Geothermal Energy

by Joanne Miller

The earth offers various steady sources of energy waiting to be tapped. There is solar energy, wind energy and wave energy that most of us are familiar with. However, natural energy sources are not limited to these alone. Geothermal is yet another form with tremendous potential to cater to household energy requirements.


Underground temperatures are quite stable, varying between 5.56 degree Celsius and 26.67 degree Celsius. The fact that these temperatures remain steady all year round is quite advantageous. This is energy (heat) trapped just a few feet underground and can be tapped to heat/cool structures above the ground.

Cheaper Alternative

Energy providers are now using ground-breaking technologies to tap geothermal energy; such as the innovative heat exchange systems that utilize heat pumps for exploiting underground heat wells. There has been an increase in numbers of businesses and sustainable homes that now bank on this novel method for their energy needs. Apart from being environmental friendly this method brings down energy costs substantially.

The advantage is that the geo-exchange system works as a heating system in the colder months and cools the environment when temperatures are soaring. With this system in place you do away with the need of installing air conditioners and/or heaters that work on gas, LPG or oil and guzzle power, require maintenance regularly and work out costly.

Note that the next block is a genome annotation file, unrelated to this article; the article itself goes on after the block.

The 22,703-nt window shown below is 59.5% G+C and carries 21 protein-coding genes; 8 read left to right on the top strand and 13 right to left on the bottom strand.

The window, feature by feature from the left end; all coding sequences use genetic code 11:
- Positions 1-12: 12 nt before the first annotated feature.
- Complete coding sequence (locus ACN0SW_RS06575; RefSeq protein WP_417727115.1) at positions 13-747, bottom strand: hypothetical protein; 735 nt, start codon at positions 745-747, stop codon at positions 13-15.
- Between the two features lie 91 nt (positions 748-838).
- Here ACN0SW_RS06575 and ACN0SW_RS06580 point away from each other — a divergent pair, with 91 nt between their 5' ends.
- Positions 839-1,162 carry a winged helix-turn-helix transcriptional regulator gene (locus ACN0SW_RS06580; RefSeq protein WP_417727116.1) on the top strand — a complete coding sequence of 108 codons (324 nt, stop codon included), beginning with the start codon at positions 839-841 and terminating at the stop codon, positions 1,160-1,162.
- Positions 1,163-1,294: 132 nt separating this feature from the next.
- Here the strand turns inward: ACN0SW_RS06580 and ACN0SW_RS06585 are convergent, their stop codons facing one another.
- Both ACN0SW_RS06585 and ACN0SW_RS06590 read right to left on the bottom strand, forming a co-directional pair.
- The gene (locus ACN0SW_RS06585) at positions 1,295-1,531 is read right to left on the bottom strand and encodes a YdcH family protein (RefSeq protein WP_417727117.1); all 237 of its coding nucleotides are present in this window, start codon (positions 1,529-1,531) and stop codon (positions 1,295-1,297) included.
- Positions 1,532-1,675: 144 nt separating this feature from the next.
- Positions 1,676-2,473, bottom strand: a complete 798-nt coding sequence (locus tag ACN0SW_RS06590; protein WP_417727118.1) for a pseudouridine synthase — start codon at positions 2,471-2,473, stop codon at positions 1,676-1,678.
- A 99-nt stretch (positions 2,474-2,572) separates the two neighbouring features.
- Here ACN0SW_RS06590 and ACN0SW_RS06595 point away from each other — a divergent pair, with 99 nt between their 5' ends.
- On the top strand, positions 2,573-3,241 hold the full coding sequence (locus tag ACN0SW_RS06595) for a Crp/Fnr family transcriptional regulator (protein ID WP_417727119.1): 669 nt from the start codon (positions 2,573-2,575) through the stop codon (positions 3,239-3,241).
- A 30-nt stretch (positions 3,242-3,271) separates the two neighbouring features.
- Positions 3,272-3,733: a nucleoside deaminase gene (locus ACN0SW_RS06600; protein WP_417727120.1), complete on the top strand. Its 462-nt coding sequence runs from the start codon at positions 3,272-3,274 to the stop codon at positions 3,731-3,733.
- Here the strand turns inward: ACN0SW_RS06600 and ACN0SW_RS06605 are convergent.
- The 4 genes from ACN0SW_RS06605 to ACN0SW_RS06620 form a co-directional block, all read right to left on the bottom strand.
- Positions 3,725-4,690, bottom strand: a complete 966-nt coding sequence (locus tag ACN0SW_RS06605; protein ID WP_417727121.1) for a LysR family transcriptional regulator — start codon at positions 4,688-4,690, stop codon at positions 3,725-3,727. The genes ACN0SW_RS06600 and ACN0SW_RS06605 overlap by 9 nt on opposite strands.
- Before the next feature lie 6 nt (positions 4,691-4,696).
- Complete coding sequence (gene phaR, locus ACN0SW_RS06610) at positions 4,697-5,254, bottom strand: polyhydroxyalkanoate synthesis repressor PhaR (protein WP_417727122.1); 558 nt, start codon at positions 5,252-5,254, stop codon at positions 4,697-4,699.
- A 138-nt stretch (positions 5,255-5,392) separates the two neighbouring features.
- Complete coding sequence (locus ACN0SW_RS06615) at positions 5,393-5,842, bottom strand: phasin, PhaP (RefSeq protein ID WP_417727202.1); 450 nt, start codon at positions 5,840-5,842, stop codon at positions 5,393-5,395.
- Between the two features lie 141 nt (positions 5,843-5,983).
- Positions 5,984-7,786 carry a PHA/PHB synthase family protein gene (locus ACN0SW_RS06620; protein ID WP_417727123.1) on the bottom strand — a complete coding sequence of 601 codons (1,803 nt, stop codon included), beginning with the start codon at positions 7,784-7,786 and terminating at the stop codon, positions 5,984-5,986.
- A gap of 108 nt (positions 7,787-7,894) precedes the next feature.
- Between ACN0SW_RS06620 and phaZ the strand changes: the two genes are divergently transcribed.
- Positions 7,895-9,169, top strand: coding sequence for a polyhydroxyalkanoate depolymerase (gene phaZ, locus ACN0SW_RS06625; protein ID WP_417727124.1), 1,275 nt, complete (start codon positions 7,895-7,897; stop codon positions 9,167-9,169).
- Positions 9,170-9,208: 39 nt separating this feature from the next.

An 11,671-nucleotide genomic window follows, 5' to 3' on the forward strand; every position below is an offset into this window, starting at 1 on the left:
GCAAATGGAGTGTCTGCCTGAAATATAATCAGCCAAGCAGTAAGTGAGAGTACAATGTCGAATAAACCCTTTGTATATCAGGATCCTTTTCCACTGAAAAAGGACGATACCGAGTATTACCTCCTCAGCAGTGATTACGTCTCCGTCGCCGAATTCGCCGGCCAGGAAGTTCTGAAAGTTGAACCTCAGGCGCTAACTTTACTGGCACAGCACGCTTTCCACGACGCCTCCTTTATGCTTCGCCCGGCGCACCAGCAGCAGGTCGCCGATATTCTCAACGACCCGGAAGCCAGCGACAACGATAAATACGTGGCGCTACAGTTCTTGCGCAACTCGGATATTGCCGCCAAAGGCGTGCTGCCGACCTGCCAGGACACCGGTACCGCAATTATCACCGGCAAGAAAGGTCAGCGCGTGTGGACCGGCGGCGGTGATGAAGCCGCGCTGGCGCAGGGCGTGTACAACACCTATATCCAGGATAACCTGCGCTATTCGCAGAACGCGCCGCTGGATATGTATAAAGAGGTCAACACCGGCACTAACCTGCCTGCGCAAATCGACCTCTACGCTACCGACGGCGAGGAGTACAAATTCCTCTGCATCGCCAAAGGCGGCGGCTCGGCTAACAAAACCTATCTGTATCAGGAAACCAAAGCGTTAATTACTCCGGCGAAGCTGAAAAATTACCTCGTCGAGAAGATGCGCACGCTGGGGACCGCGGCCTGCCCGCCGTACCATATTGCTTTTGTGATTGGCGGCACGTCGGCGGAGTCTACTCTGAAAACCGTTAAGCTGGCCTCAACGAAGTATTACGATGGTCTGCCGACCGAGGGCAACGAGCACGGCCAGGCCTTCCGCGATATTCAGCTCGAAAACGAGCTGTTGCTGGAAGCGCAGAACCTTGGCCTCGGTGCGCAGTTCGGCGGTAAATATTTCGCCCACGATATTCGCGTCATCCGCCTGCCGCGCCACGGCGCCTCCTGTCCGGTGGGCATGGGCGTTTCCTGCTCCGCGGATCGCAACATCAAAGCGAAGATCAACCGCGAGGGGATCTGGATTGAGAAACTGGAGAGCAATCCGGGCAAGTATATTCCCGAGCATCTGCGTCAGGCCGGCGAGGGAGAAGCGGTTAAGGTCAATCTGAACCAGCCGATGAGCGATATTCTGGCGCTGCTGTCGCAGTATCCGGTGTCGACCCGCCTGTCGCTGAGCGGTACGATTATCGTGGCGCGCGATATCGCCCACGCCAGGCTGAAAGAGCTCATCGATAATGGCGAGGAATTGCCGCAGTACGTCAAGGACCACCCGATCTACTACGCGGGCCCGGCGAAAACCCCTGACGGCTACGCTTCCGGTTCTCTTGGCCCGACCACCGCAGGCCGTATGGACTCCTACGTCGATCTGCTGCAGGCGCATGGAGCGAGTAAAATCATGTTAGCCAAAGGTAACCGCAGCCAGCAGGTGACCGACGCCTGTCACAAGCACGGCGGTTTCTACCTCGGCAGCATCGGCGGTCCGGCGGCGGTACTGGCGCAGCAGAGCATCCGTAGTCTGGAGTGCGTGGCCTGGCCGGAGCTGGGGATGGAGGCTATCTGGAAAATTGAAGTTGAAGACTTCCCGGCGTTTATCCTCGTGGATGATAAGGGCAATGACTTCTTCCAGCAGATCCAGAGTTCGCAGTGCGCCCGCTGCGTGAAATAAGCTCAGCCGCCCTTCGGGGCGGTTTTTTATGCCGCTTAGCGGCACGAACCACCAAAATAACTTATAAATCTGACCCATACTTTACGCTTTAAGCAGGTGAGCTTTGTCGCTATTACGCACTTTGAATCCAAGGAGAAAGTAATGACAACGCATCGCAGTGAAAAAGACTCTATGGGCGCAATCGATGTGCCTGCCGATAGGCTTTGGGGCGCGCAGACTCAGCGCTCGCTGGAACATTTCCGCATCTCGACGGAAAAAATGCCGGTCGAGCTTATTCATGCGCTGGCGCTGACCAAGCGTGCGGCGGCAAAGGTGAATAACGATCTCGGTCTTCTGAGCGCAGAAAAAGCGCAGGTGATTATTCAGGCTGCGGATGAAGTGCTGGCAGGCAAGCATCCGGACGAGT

On the other hand, maintenance cost of geothermal units is way low and the life span is more than 15 years. The pipes laid underground come with a warranty of 50 years and stay good over generations. This is one factor that significantly augments the resale value of any sustainable property.

Effectiveness Of Geothermal Coolers

The mechanism of the geothermal heating system is quite simple and can be reversed to either cool buildings in hot dry weather conditions or heat them in winter months. During summer a cycle of transferring warm air from inside a building to the underground, where it is cooler comes into effect. The air is cooled and transferred into the building through air ducts. When the weather turns cold the process is reversed and now the warmer underground temperatures are used to heat buildings on the surface.

The Working Of The Geothermal System

The first step is to spread a network of underground pipes close to the structure that needs heating/cooling. Next water or a combination of water and anti-freeze is pumped into this network. This liquid transfers the heat from the ground to the heat pump and back. The air that is now either cooled or heated is circulated through air ducts or other radiant heating methods.

Greenhouse Heating

Permaculturists recommend geothermal systems for greenhouses as a simple and effective method for heating. The area outside the greenhouse with the pipe network, acts as an oversized battery that can maintain favourable temperatures inside, all year round.

Cost Involved

The cost of setting up a geothermal system can vary depending on location. In fact, a number of factors decide the cost – soil composition at the site, ease with which pipes can be laid, elevation of building and depth at which heat wells are located etc., but you should always check with your local council about eco-subventions.
Photo credit: Mercury Refrigeration